China Competition Requires Serious Investments In Defense Industrial Base
‘But closing the gap with China - and outcompeting our biggest strategic adversary - will require more than innovation theater or speeches about revolutions in military affairs. Real progress will require real investments in long-range strike capabilities. Real expansion of our defense production capacity. Real defense technology cooperation with our closest allies who increasingly share our concerns about the PLA.’
WASHINGTON, D.C. – U.S. Senate Republican Leader Mitch McConnell (R-KY) delivered the following remarks today on the Senate floor regarding competition with China:
“In the past two months, the Chinese government has reminded the world just how an authoritarian communist state operates.
“In July, President Xi announced he had replaced the PRC’s foreign minister after the official hadn’t been seen in public in a month. Then, the senior official responsible for the PLA strategic missile force, who hadn’t been seen for even longer, was replaced. And then China’s defense minister went missing for weeks before Beijing announced he had been fired and detained for investigation.
“The purge of senior leaders. Growing economic volatility. Bellicose foreign policy. These are concerning developments in a country with a reputation for repression at home and belligerence abroad.
“China’s neighbors and global powers alike are increasingly skeptical of official economic and budget numbers from a dictatorship that suppresses free speech, mocks the rule of law, and simply disappears its senior leaders – and rightly so!
“One thing has long been certain: the PRC is arming itself at an alarming rate.
“Recent estimates suggest China spends close to $700 billion per year on defense. That’s concerning for a number of reasons. First, a much larger percentage of China’s defense budget than ours goes to modernization and capabilities.
“Further, since Chinese geostrategic ambitions – for now at least – are focused primarily on challenging the status quo in its immediate region, the PRC doesn’t face the resource constraints that the United States does due to our global interests and power projection requirements.
“Beijing’s decades-long modernization campaign has paid dividends for the PRC. Just last week, the Wall Street Journal detailed the significant progress China has made in testing and fielding hypersonic weapons – and how such efforts have outpaced those of our own country.
“America also lags in shipbuilding. The infrastructure constraints that keep us from building more ships, testing more hypersonic vehicles, and training more pilots are well known.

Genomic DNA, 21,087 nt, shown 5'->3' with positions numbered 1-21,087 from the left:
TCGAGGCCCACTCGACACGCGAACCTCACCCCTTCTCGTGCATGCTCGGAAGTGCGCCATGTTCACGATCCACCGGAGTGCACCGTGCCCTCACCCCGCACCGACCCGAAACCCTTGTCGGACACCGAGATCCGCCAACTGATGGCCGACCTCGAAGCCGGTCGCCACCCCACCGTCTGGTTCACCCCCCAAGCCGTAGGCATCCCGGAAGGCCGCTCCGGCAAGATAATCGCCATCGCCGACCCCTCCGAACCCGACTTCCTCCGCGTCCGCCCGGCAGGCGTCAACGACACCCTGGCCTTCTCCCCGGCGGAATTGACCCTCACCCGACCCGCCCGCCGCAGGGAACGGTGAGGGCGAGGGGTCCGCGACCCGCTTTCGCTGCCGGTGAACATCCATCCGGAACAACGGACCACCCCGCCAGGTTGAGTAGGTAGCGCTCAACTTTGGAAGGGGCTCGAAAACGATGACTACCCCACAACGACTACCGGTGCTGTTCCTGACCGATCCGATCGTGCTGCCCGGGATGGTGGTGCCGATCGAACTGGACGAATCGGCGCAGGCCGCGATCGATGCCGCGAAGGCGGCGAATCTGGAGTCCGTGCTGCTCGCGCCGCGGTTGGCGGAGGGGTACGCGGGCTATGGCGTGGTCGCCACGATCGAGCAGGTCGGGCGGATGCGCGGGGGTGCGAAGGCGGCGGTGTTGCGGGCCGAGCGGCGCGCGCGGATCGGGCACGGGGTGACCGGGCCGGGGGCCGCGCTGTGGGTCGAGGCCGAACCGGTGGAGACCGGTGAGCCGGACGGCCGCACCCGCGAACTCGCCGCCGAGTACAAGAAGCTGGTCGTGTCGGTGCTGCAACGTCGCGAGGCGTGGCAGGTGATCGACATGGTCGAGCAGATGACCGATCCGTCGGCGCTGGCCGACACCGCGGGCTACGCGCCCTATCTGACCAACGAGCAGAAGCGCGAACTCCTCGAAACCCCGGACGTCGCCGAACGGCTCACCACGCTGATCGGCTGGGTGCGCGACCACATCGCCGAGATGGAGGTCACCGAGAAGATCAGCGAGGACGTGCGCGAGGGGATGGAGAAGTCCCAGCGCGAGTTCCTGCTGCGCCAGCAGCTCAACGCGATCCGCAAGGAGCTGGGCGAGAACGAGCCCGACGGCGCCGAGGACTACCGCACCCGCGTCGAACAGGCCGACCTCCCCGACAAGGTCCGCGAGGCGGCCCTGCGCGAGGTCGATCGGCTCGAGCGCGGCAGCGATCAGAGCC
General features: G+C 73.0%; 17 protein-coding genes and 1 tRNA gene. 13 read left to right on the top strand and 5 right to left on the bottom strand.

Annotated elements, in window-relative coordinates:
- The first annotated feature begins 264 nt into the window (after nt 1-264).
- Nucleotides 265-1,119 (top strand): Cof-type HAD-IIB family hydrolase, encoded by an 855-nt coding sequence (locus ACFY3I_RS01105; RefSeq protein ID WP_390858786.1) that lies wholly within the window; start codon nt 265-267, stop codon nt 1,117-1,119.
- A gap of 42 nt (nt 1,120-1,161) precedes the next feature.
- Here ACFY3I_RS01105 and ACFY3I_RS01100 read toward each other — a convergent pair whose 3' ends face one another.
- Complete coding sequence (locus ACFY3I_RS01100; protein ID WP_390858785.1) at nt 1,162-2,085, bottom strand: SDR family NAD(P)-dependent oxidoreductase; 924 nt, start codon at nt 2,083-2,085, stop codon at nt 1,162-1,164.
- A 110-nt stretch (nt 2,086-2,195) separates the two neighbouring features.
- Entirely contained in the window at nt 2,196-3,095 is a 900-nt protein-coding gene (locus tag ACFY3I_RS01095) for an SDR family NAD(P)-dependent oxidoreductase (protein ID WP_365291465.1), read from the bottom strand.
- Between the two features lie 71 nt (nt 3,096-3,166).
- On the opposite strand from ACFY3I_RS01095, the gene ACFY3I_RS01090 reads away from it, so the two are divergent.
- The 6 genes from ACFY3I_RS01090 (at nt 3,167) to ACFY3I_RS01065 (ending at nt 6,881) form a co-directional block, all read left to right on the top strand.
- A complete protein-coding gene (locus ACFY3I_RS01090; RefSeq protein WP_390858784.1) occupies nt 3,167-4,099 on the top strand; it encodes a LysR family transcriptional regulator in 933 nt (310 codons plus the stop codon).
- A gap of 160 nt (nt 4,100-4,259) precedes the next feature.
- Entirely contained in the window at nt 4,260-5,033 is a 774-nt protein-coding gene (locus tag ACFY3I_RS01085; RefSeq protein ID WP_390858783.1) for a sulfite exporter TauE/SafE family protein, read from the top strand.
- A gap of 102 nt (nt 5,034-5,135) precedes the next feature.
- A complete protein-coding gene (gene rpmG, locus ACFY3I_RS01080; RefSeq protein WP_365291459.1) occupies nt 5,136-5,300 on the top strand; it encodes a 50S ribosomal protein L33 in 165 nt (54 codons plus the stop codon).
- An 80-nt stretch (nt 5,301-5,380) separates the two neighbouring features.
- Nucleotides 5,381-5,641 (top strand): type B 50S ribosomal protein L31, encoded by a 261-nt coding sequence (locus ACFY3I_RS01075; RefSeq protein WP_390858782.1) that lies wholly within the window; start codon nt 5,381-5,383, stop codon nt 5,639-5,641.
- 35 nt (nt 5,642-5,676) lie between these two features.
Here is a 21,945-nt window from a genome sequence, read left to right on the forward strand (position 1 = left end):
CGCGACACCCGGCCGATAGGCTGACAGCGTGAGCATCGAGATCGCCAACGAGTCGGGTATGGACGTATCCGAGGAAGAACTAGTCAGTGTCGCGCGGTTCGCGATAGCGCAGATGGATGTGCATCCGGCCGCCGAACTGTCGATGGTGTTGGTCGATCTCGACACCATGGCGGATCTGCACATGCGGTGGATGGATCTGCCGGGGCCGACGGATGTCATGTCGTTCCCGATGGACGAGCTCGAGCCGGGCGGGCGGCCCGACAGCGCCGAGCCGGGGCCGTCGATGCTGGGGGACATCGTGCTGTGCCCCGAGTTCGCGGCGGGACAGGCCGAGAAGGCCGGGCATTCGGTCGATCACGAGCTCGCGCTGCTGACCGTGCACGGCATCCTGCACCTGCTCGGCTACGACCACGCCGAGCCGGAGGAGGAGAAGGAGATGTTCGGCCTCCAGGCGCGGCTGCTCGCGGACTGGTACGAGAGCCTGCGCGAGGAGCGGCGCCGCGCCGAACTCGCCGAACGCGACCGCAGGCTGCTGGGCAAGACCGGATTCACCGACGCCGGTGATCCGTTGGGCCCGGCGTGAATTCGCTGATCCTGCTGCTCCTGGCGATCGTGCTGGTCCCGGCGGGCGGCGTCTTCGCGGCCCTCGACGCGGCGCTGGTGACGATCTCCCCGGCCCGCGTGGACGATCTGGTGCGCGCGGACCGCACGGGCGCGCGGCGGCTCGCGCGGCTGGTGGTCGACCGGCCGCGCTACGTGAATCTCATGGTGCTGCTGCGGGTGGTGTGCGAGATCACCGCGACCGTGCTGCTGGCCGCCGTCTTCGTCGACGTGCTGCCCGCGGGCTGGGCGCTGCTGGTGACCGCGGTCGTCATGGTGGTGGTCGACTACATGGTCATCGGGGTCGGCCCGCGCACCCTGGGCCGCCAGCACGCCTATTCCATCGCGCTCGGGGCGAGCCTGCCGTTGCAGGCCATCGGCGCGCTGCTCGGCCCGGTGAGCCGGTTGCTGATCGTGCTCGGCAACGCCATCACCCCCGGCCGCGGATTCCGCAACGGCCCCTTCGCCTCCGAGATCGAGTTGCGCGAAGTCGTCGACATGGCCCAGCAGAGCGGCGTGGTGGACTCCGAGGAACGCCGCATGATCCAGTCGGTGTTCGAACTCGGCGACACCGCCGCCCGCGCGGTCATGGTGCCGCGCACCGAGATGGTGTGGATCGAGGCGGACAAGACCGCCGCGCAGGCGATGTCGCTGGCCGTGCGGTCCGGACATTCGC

“But the cold truth is that China, which has a shipbuilding capacity more than 200 times that of the United States, is set to reach 400 ships in two years while the U.S. Navy is aiming for 350 ships by 2045.
“This is precisely why Senate Republicans, led by Senator Shelby and Senator Wicker, pushed for an amendment to the 2021 bipartisan infrastructure framework to create a Defense Infrastructure Fund and expand our capacity for testing, training, and production. Unfortunately, the Democratic Leader didn’t allow this amendment to receive a vote.
“For what it’s worth, I appreciate the Pentagon’s recent efforts to catch up. For example, the Deputy Secretary of Defense recently announced an initiative to dramatically accelerate production of autonomous systems to help level the playing field with the PLA. Her remarks were titled ‘The Urgency to Innovate’.
“But closing the gap with China – and outcompeting our biggest strategic adversary – will require more than innovation theater or speeches about revolutions in military affairs.
“Real progress will require real investments in long-range strike capabilities. Real expansion of our defense production capacity. Real defense technology cooperation with our closest allies who increasingly share our concerns about the PLA.
“The conflict in Ukraine has finally motivated efforts in America, Europe, and Asia to invest in our defense industrial bases, but if we truly take competition with the PRC seriously, there is a lot more that needs to be done.
“AUKUS – our technology-sharing partnership with Australia and the United Kingdom – is a step in the right direction. In fact, it will hopefully serve as a model for expanding defense cooperation with other allies. But these efforts cannot come at the expense of properly funding America’s own requirements for crucial systems like attack submarines.
“The Department’s interest in autonomous systems, hypersonic weapons, and long-range fires is welcome, but the Pentagon needs to move at the speed of relevance to field these capabilities as soon as possible.
“And the Biden Administration needs to stop sending Congress defense budget requests that cut funding after inflation and start prioritizing serious investments in the weapons we actually need.”
Related Issues: America's Military, China, National Security